If there is a genuine fear of theological heterodoxy or even schism emerging from any such process, where is the faith of the clergy?  Those lay people I know who are most anxious to be active as Catholics have no driving interest in theological controversy.  They simply want the freedom to express their own grasp of the creed – that it declares that no-one is outside the love and compassion of God.  They greatly respect those priests who greatly respect them, but find the rest insufferable, whatever theological flag they travel under.

Another lay acquaintance from an urban setting describes a parish situation in which two priests are in constant rivalry with one another, but totally unaware of this as a spiritual failing.  Rivalry, arrogance and ambition are clearly as great a temptation for a priest as for anyone else – but this seems not to have been part of the training of secular clergy in Ireland.  Instead the bottom line seems to be: keep control – as though that was ever part of the Gospels.

Which means that many committed Irish Catholics cannot now confidently affirm the integrity of their own leaders.  Reconciled to a process of decay that must eventually deprive those leaders of the clerical power they still cling to, they wonder how long this will take.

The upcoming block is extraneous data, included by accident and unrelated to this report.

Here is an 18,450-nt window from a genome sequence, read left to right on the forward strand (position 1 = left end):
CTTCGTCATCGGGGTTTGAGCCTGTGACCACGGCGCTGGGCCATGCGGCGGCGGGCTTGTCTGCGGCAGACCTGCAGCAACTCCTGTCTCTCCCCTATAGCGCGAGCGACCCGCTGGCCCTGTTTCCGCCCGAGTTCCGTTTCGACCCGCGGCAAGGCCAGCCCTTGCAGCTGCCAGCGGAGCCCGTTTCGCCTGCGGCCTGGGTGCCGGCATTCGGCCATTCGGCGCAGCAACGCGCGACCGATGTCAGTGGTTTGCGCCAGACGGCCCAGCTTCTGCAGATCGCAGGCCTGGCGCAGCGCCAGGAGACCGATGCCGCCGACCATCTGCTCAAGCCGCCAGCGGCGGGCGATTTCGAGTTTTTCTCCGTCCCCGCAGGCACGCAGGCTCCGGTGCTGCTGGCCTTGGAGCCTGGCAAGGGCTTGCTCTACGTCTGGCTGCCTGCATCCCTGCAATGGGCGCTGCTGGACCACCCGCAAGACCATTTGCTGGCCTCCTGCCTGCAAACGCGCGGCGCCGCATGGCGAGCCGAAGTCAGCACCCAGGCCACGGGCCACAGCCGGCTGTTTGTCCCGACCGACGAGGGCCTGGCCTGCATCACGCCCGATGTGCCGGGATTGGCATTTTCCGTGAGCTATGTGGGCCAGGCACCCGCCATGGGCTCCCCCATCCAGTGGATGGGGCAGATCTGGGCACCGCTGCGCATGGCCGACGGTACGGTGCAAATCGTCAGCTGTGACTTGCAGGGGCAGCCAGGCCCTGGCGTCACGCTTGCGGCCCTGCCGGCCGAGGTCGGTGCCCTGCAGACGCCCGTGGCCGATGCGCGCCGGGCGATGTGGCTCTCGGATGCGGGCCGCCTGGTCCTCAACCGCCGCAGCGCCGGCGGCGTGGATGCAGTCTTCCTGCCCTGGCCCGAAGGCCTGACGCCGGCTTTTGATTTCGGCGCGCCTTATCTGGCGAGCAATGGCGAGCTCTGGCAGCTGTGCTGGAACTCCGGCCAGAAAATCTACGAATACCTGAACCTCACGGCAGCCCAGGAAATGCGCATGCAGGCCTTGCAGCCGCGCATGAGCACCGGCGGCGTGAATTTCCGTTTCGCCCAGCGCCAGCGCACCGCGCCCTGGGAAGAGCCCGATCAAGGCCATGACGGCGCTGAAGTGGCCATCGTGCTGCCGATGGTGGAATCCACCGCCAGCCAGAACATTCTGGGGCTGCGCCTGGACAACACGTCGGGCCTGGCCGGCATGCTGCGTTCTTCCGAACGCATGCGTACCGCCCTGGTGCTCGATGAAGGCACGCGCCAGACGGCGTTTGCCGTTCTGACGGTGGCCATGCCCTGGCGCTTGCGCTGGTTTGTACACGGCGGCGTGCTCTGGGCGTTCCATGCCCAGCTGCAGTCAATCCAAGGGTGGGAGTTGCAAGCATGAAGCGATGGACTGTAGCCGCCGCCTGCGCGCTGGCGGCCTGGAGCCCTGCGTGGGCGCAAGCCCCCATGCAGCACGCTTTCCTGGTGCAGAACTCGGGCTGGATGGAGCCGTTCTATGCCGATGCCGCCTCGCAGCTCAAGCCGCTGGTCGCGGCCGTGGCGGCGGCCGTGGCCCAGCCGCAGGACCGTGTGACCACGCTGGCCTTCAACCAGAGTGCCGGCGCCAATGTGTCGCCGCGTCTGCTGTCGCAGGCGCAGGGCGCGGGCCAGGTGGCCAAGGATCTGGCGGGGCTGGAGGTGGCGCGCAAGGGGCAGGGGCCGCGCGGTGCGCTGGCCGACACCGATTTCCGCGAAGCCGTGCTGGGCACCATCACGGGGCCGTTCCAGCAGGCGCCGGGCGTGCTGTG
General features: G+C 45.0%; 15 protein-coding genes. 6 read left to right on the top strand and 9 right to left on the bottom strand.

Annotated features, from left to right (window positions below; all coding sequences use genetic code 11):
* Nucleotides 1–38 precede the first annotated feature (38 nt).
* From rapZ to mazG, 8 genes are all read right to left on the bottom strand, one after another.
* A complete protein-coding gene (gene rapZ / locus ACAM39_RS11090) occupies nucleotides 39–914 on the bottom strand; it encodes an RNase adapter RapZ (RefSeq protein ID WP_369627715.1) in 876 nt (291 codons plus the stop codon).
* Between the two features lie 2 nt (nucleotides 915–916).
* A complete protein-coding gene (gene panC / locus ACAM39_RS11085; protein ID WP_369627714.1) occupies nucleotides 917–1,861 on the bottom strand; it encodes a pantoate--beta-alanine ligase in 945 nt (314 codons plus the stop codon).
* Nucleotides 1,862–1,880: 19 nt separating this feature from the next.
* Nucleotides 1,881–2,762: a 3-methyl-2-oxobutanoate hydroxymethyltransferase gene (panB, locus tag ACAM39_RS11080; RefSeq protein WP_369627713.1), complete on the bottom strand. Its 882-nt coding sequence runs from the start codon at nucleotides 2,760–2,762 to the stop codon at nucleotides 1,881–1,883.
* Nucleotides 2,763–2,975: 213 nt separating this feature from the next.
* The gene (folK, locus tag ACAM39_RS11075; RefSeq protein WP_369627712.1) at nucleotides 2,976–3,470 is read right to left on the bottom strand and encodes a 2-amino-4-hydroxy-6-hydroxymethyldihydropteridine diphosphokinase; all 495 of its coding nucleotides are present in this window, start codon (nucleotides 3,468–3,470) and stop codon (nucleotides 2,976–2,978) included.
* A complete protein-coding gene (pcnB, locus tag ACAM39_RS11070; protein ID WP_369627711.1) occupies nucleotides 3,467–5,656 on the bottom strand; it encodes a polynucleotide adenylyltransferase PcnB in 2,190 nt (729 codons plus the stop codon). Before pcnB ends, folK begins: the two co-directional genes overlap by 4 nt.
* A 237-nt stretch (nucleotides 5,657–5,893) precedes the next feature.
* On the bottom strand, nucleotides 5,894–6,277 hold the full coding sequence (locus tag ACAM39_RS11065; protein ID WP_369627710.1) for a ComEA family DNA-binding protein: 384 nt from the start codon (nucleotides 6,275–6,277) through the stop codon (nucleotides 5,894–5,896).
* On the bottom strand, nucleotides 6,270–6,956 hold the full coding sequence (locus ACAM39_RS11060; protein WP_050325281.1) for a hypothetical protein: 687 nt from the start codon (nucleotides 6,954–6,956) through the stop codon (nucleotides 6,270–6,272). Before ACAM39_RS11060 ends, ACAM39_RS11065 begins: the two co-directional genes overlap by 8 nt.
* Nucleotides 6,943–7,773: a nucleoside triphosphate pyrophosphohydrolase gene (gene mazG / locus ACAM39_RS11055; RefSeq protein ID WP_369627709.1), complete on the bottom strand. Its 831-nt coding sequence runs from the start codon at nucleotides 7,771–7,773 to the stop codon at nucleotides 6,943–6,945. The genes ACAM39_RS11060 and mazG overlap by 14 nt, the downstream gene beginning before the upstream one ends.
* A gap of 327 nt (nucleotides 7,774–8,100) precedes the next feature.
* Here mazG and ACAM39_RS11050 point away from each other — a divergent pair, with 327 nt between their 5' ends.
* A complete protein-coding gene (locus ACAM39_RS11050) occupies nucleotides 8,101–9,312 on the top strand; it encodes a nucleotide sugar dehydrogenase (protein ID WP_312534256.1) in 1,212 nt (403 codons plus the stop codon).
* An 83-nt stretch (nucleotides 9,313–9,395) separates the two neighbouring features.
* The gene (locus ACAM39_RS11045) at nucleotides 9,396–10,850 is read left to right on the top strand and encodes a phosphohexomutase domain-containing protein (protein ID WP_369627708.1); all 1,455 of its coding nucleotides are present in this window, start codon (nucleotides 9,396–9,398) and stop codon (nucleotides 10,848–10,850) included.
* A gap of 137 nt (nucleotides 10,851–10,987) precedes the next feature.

Betty Doherty (not her real name, of course) has paid a high price for Father’s amour propre – her own diminishment and disillusionment.  I am sure there are many such in Ireland – many women especially.  They deserve documentation, as they too are the poor in spirit whose humiliation is the price of the egotism of the world.

Clericalism in the end is simply priestly worldliness – the priest’s use of his office and expertise to flatter and empower himself.  Our church will never be free of it – or healthy and renascent – until it is faced, acknowledged, and repudiated by clergy themselves as a distortion and diminishment of their ministry.